Friday, May 30, 2008

The 20th Anniversary Lambda Literary Awards

As the guests began to file into the Silver Screen Theatre at the Pacific Design Center, I was first felt somewhat unsettled, unnerved and unworthy; there were so many people arriving that I didn't know. Had I become that removed from the LGBT publishing world so thoroughly?

Fortunately, it only took but a few familiar faces in the crowd to get comfortable. Later during the show, it was clear to me that there was probably no audience I'd rather be in than among the writers, publishers and other litteratti present from the literary community.

I was not only among them, I am one of them. I was, after all, an invited presenter. Not until the following day did I realize that few in the theatre knew as many of those present as I did (considering that I'm not formallly a member of the Lambda Literary Foundation).

The internal feeling transformed from dread over what I had not done in recent years to the re-energizing to write, with so many of my literary heroes, mentors and peers together in one place.

To have known so many of those honored much less present is a most rarest of gifts and an indescribable inspiration.

The thrill to be in the company of this comunity could not be easily described in words --so counterintuitive given that is words which bind us.

The past, the present and the future of are --at this moment, at least-- all connected.

How often and when again, will I sit next to Patricia Nell Warren, dishing in the back of the theatre? How many of those most respected in attendance had I worked with over the years; introduced, hosted, interviewed?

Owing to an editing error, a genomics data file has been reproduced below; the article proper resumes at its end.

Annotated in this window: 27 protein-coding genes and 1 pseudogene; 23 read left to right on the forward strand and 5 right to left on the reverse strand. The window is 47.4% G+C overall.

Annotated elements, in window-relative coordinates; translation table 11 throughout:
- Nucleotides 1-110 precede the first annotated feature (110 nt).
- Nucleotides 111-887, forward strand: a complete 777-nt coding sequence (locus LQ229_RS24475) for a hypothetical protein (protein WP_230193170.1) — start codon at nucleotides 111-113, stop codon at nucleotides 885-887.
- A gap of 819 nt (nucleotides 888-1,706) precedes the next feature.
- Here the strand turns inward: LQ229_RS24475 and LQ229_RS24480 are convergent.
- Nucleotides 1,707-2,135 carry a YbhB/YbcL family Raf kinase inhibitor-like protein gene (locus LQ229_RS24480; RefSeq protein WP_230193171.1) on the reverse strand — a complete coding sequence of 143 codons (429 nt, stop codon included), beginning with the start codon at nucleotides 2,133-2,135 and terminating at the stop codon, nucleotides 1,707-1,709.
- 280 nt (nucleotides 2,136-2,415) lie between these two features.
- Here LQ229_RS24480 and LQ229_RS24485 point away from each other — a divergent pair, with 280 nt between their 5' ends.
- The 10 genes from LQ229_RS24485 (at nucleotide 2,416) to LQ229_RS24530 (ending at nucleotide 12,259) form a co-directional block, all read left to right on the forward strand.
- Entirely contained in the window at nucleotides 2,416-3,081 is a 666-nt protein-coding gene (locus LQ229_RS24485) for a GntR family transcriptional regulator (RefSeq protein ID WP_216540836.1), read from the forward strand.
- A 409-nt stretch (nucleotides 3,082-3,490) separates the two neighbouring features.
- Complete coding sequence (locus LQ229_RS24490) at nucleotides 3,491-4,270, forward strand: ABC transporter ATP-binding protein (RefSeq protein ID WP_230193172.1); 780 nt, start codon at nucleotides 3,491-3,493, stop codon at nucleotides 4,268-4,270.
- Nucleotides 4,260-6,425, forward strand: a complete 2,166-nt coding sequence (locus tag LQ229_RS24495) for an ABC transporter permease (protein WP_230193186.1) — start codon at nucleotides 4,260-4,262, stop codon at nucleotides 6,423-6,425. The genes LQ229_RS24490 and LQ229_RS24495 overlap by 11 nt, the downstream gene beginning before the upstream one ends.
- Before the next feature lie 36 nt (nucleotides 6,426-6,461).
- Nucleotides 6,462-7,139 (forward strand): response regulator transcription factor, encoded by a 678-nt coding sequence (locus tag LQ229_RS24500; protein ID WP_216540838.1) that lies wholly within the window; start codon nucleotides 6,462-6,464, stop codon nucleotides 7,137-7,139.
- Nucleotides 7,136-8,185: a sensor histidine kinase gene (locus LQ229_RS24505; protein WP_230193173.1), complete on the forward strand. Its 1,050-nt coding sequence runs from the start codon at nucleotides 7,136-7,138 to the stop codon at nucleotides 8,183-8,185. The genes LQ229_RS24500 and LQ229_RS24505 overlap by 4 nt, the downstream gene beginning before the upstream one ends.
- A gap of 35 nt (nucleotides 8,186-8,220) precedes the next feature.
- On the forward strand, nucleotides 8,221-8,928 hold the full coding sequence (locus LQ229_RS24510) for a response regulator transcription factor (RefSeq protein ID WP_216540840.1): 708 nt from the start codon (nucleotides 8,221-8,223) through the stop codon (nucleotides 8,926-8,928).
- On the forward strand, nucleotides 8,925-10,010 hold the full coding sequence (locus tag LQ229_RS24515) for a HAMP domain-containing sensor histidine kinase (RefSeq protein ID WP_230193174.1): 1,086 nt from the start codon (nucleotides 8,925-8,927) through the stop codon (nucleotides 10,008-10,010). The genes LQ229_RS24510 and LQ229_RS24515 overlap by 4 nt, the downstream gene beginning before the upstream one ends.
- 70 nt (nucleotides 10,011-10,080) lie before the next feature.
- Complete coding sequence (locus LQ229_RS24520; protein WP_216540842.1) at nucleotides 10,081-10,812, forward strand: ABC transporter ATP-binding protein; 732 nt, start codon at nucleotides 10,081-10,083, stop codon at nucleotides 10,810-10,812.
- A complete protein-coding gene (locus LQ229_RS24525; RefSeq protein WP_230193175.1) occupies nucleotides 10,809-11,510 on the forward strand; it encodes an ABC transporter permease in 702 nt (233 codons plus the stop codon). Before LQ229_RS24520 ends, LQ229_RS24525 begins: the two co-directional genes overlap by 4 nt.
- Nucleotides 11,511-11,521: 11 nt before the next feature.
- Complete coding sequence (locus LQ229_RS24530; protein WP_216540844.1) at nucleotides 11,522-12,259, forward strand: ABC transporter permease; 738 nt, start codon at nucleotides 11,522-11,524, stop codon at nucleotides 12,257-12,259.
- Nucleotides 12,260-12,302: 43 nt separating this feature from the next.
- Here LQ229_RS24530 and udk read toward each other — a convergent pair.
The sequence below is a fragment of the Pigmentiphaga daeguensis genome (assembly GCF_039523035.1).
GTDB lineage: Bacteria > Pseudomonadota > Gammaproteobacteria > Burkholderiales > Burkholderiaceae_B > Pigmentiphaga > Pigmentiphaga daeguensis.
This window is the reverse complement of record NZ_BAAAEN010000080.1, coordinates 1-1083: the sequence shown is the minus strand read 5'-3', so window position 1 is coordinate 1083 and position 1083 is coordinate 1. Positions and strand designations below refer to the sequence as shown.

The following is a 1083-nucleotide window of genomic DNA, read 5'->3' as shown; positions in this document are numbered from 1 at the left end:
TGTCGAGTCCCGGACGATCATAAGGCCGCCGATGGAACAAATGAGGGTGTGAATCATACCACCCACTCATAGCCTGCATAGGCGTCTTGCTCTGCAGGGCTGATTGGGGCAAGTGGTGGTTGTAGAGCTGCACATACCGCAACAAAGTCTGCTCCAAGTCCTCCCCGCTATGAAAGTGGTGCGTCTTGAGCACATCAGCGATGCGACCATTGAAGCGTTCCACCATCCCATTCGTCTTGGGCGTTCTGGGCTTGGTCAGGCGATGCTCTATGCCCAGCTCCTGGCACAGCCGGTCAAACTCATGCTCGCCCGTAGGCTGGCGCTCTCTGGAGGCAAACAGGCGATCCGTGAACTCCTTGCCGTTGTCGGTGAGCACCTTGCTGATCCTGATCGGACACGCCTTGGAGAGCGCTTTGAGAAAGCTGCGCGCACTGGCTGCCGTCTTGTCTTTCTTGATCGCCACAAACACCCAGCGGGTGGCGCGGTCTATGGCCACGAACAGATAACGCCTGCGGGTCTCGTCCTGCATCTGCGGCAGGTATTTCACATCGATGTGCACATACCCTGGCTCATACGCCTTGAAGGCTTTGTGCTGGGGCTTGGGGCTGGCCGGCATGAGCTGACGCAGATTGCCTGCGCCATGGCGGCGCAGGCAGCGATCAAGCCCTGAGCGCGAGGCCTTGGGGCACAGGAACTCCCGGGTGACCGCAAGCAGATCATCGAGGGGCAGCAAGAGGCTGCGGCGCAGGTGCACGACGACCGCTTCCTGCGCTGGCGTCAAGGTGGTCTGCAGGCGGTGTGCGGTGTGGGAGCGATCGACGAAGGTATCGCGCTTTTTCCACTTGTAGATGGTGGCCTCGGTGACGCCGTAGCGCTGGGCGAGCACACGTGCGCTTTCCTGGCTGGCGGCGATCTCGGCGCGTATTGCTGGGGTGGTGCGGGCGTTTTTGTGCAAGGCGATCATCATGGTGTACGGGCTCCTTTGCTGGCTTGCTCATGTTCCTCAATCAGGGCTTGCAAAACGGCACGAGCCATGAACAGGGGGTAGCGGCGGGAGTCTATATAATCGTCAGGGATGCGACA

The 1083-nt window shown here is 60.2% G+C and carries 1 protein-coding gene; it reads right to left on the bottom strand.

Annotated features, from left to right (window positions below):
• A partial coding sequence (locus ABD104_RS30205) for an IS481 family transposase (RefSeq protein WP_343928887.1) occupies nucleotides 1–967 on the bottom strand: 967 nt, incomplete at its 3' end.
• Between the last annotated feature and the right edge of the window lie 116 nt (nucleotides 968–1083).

I coud even be amused when Michael Corbett, the master of ceremonies, pronounced my name incorrectly and read my
bio wrong, identifying me as a "founder" of BLK magazine. Only a few in the audience might have been in on that private joke, fortunately.

I was not only in attendance at this event, and among my peers, but invited to sit at the captain's table, as it were. And I belonged there.

There was a sense, later, that I was looking forward, as opposed to being in danger of becoming Lot's wife by loooking over my shoulder. The overwhelming number of pioneers honored in memoriam --and the scattered grey-hairs in the crowd, along with the fresh faces-- added a sense of immediacy in ensuring that I get my work completed.

Does every writer have this self-imposed sense of isolation? How do we create a sense of community, when there are so few occasions when we are all gathered together? It's been a long time since a writer's conference on the West Coast, or a less formal gathering of so many attending.

No comments: